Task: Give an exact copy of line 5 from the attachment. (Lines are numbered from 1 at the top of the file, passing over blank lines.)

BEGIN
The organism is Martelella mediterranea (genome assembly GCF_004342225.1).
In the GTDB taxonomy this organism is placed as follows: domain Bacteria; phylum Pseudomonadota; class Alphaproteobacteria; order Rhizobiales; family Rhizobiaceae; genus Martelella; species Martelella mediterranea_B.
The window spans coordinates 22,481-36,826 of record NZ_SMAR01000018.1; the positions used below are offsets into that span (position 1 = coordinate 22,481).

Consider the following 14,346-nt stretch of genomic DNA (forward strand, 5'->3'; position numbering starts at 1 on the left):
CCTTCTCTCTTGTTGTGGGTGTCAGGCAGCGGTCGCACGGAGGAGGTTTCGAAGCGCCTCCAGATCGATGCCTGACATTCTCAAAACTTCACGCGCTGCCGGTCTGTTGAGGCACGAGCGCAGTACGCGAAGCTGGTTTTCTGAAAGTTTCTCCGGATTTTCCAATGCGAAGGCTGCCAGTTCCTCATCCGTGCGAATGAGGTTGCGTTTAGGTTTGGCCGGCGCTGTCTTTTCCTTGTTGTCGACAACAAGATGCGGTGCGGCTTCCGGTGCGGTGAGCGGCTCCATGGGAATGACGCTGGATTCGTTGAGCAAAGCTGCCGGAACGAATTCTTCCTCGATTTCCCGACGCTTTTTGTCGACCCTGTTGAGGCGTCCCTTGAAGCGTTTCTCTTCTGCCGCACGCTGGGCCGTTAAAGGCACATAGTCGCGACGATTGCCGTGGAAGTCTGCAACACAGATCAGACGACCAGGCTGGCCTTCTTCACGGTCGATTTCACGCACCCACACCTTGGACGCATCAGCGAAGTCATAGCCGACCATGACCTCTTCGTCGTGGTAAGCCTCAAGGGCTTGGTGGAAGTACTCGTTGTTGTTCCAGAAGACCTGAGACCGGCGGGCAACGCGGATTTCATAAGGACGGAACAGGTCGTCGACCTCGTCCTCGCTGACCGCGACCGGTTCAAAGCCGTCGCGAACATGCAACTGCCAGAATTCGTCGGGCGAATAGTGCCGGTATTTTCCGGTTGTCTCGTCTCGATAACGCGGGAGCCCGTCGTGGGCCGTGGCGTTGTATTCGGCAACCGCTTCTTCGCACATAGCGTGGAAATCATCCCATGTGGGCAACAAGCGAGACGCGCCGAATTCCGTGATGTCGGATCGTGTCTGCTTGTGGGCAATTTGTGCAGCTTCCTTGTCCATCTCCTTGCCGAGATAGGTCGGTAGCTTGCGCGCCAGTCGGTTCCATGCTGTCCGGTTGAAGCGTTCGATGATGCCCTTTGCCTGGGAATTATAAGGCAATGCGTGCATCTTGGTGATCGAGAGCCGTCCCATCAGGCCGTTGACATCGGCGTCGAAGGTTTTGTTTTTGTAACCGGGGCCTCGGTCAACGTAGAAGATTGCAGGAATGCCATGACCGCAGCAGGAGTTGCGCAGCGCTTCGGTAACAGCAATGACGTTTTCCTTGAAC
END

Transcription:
CCTTCTCTCTTGTTGTGGGTGTCAGGCAGCGGTCGCACGGAGGAGGTTTCGAAGCGCCTCCAGATCGATGCCTGACATTCTCAAAACTTCACGCGCTGCCGGTCTGTTGAGGCACGAGCGCAGTACGCGAAGCTGGTTTTCTGAAAGTTTCTCCGGATTTTCCAATGCGAAGGCTGCCAGTTCCTCATCCGTGCGAATGAGGTTGCGTTTAGGTTTGGCCGGCGCTGTCTTTTCCTTGTTGTCGACAACAAGATGCGGTGCGGCTTCCGGTGCGGTGAGCGGCTCCATGGGAATGACGCTGGATTCGTTGAGCAAAGCTGCCGGAACGAATTCTTCCTCGATTTCCCGACGCTTTTTGTCGACCCTGTTGAGGCGTCCCTTGAAGCGTTTCTCTTCTGCCGCACGCTGGGCCGTTAAAGGCACATAGTCGCGACGATTGCCGTGGAAGTCTGCAACACAGATCAGACGACCAGGCTGGCCTTCTTCACGGTCGATTTCACGCACCCACACCTTGGACGCATCAGCGAAGTCATAGCCGACCATGACCTCTTCGTCGTGGTAAGCCTCAAGGGCTTGGTGGAAGTACTCGTTGTTGTTCCAGAAGACCTGAGACCGGCGGGCAACGCGGATTTCATAAGGACGGAACAGGTCGTCGACCTCGTCCTCGCTGACCGCGACCGGTTCAAAGCCGTCGCGAACATGCAACTGCCAGAATTCGTCGGGCGAATAGTGCCGGTATTTTCCGGTTGTCTCGTCTCGATAACGCGGGAGCCCGTCGTGGGCCGTGGCGTTGTATTCGGCAACCGCTTCTTCGCACATAGCGTGGAAATCATCCCATGTGGGCAACAAGCGAGACGCGCCGAATTCCGTGATGTCGGATCGTGTCTGCTTGTGGGCAATTTGTGCAGCTTCCTTGTCCATCTCCTTGCCGAGATAGGTCGGTAGCTTGCGCGCCAGTCGGTTCCATGCTGTCCGGTTGAAGCGTTCGATGATGCCCTTTGCCTGGGAATTATAAGGCAATGCGTGCATCTTGGTGATCGAGAGCCGTCCCATCAGGCCGTTGACATCGGCGTCGAAGGTTTTGTTTTTGTAACCGGGGCCTCGGTCAACGTAGAAGATTGCAGGAATGCCATGACCGCAGCAGGAGTTGCGCAGCGCTTCGGTAACAGCAATGACGTTTTCCTTGAAC